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National Indigenous History Month: Building an inclusive workplace for Indigenous Peoples and our team members

June 1, 2022


Sportsnet Studio Land Acknowledgment Plaque

At Rogers, we’re on a journey of reconciliation as we continue to build an inclusive workplace for Indigenous People and all our team members. One of the ways we are raising awareness of the Indigenous presence and their traditional territory within our everyday life is through the Land Acknowledgement Plaque Project.

The goal of the Land Acknowledgement Plaque Project is to design and install dedicated land acknowledgement plaques throughout as many Rogers corporate and retail locations. To date, the team of five, led by Nicole McCormick, Senior Manager, Newsgathering at CityNews Toronto, Indigenous Chair of the Rogers Indigenous Peoples’ Network (IPN) Employee Resource Group (ERG), has installed 30 plaques in various corporate locations across Canada including the Rogers Centre in Toronto; the City OMNI Vancouver studio; Kitchener, Ontario office; and most recently the Sportsnet Studio in Toronto. Some of the plaques are accompanied by a beautiful piece of art created by talented Indigenous artists.

The team is on track to install another 20 – 30 land acknowledgement plaques this year in our corporate locations, and will soon begin installing plaques at retail locations across the country.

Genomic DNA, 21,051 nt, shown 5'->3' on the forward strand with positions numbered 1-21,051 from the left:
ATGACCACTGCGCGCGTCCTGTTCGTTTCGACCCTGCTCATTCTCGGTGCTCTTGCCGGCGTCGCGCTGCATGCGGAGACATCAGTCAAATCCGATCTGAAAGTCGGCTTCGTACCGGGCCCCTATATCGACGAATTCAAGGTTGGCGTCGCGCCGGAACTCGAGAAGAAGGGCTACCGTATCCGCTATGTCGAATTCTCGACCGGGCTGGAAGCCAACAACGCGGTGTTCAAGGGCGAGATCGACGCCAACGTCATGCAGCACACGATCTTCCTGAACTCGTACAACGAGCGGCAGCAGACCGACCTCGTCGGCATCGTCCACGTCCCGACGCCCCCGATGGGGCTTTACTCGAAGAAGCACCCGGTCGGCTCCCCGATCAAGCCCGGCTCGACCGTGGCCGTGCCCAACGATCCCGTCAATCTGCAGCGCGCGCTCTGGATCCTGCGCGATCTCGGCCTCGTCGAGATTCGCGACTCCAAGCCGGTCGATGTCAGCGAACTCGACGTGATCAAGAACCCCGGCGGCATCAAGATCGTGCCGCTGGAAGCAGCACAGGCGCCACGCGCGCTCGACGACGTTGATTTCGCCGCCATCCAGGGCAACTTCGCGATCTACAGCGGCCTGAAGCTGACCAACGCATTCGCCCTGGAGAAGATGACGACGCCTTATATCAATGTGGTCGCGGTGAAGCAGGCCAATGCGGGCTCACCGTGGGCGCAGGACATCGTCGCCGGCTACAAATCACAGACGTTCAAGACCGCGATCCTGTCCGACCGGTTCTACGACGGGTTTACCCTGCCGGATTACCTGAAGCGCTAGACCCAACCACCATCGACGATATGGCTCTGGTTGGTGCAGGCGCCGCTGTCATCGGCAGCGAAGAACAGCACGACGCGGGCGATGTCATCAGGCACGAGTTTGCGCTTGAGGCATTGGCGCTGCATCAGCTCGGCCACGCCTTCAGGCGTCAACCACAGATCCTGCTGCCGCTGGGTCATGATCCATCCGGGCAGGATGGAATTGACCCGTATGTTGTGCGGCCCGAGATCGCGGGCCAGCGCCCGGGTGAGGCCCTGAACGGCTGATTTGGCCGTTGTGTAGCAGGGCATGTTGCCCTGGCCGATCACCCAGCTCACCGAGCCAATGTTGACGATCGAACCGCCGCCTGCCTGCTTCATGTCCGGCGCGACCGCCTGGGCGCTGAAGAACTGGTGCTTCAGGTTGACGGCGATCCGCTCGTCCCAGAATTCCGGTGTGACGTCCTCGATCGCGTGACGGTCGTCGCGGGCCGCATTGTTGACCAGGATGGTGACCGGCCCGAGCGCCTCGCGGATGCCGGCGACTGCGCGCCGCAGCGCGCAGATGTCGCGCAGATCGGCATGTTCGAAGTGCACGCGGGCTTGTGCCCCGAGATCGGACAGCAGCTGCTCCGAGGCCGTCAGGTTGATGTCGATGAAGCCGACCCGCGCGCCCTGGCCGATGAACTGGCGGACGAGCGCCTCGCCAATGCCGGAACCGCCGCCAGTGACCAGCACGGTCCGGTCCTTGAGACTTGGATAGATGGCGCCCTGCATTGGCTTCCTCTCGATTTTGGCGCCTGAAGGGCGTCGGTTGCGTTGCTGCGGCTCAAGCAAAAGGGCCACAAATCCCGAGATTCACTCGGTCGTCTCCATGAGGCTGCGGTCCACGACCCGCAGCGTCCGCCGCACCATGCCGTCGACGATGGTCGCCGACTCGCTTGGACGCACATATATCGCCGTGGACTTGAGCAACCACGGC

We had the opportunity to hear from the team about the importance of this initiative, and what this project means to them.

What inspired you to bring this project to life?

Nicole McCormick – Senior Manager, Newsgathering at CityNews Toronto, Indigenous Chair of the Rogers Indigenous Peoples’ Network (IPN) Employee Resource Group (ERG):

“A land acknowledgement offers open respect for Indigenous people who have loved and nurtured the land for many generations. They recognize the continuing relationship to the land. Authentic land acknowledgement can also raise awareness about histories that have been historically supressed or erased. It has always been my goal to educate my colleagues about our connection to this land and land acknowledgements, both audible and visual, are a tangible step towards reconciliation. They are our reconcili-ACTION. This idea for this project began in 2019 when I, alongside a small yet mighty team, created our first land acknowledgement pillar outside the Rogers Downie-Wenjack Legacy Space inside the Rogers Headquarters. This pillar was followed by our first land acknowledgement plaque at Rogers 302, the Rogers flagship store in downtown Toronto. These land acknowledgements resonated with colleagues and customers alike. The team proposed a project that will see land acknowledgement plaques installed in all Rogers corporate and retail locations.  I am so proud to say this project has been supported from its onset. Land acknowledgements have become engrained in the culture at Rogers.”

As someone who identifies as Indigenous, why do you believe it is important to have a land acknowledgement plaque at both Rogers corporate and retail sites?

Pamela Anderson – Regional Logistics Manager, Rogers Sports & Media: